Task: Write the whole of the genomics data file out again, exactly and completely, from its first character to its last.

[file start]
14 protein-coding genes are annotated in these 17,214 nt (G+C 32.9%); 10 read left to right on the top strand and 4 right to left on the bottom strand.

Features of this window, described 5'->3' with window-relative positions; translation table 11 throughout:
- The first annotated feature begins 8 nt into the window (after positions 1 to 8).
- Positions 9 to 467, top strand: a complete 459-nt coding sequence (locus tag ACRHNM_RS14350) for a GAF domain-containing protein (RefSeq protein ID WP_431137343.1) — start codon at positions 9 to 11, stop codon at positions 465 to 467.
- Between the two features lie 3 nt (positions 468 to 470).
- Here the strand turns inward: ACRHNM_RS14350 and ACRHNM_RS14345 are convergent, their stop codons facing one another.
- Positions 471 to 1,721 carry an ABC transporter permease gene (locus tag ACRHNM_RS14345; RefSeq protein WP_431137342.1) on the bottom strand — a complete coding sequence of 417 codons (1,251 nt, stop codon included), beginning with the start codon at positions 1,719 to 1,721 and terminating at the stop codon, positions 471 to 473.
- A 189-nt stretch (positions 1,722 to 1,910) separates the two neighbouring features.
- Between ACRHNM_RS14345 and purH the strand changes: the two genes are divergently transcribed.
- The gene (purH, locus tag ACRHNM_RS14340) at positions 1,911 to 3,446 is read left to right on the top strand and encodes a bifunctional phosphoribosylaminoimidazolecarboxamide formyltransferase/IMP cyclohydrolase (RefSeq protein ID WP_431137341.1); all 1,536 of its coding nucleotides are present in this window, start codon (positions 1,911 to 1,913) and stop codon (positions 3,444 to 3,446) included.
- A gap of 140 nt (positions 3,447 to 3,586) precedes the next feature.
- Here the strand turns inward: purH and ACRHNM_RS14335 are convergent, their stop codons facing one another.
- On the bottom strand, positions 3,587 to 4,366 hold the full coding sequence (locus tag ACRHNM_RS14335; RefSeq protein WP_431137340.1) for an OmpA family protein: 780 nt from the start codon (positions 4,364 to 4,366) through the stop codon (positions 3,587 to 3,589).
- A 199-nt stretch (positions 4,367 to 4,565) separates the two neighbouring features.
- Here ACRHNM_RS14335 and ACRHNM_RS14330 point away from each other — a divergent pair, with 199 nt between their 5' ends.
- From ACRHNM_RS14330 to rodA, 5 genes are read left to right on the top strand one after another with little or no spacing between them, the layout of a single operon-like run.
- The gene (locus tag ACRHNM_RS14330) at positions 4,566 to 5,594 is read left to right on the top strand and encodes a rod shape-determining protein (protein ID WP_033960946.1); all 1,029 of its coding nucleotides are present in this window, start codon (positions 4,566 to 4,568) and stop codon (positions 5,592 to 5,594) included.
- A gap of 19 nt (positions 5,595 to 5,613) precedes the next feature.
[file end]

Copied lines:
14 protein-coding genes are annotated in these 17,214 nt (G+C 32.9%); 10 read left to right on the top strand and 4 right to left on the bottom strand.

Features of this window, described 5'->3' with window-relative positions; translation table 11 throughout:
- The first annotated feature begins 8 nt into the window (after positions 1 to 8).
- Positions 9 to 467, top strand: a complete 459-nt coding sequence (locus tag ACRHNM_RS14350) for a GAF domain-containing protein (RefSeq protein ID WP_431137343.1) — start codon at positions 9 to 11, stop codon at positions 465 to 467.
- Between the two features lie 3 nt (positions 468 to 470).
- Here the strand turns inward: ACRHNM_RS14350 and ACRHNM_RS14345 are convergent, their stop codons facing one another.
- Positions 471 to 1,721 carry an ABC transporter permease gene (locus tag ACRHNM_RS14345; RefSeq protein WP_431137342.1) on the bottom strand — a complete coding sequence of 417 codons (1,251 nt, stop codon included), beginning with the start codon at positions 1,719 to 1,721 and terminating at the stop codon, positions 471 to 473.
- A 189-nt stretch (positions 1,722 to 1,910) separates the two neighbouring features.
- Between ACRHNM_RS14345 and purH the strand changes: the two genes are divergently transcribed.
- The gene (purH, locus tag ACRHNM_RS14340) at positions 1,911 to 3,446 is read left to right on the top strand and encodes a bifunctional phosphoribosylaminoimidazolecarboxamide formyltransferase/IMP cyclohydrolase (RefSeq protein ID WP_431137341.1); all 1,536 of its coding nucleotides are present in this window, start codon (positions 1,911 to 1,913) and stop codon (positions 3,444 to 3,446) included.
- A gap of 140 nt (positions 3,447 to 3,586) precedes the next feature.
- Here the strand turns inward: purH and ACRHNM_RS14335 are convergent, their stop codons facing one another.
- On the bottom strand, positions 3,587 to 4,366 hold the full coding sequence (locus tag ACRHNM_RS14335; RefSeq protein WP_431137340.1) for an OmpA family protein: 780 nt from the start codon (positions 4,364 to 4,366) through the stop codon (positions 3,587 to 3,589).
- A 199-nt stretch (positions 4,367 to 4,565) separates the two neighbouring features.
- Here ACRHNM_RS14335 and ACRHNM_RS14330 point away from each other — a divergent pair, with 199 nt between their 5' ends.
- From ACRHNM_RS14330 to rodA, 5 genes are read left to right on the top strand one after another with little or no spacing between them, the layout of a single operon-like run.
- The gene (locus tag ACRHNM_RS14330) at positions 4,566 to 5,594 is read left to right on the top strand and encodes a rod shape-determining protein (protein ID WP_033960946.1); all 1,029 of its coding nucleotides are present in this window, start codon (positions 4,566 to 4,568) and stop codon (positions 5,592 to 5,594) included.
- A gap of 19 nt (positions 5,595 to 5,613) precedes the next feature.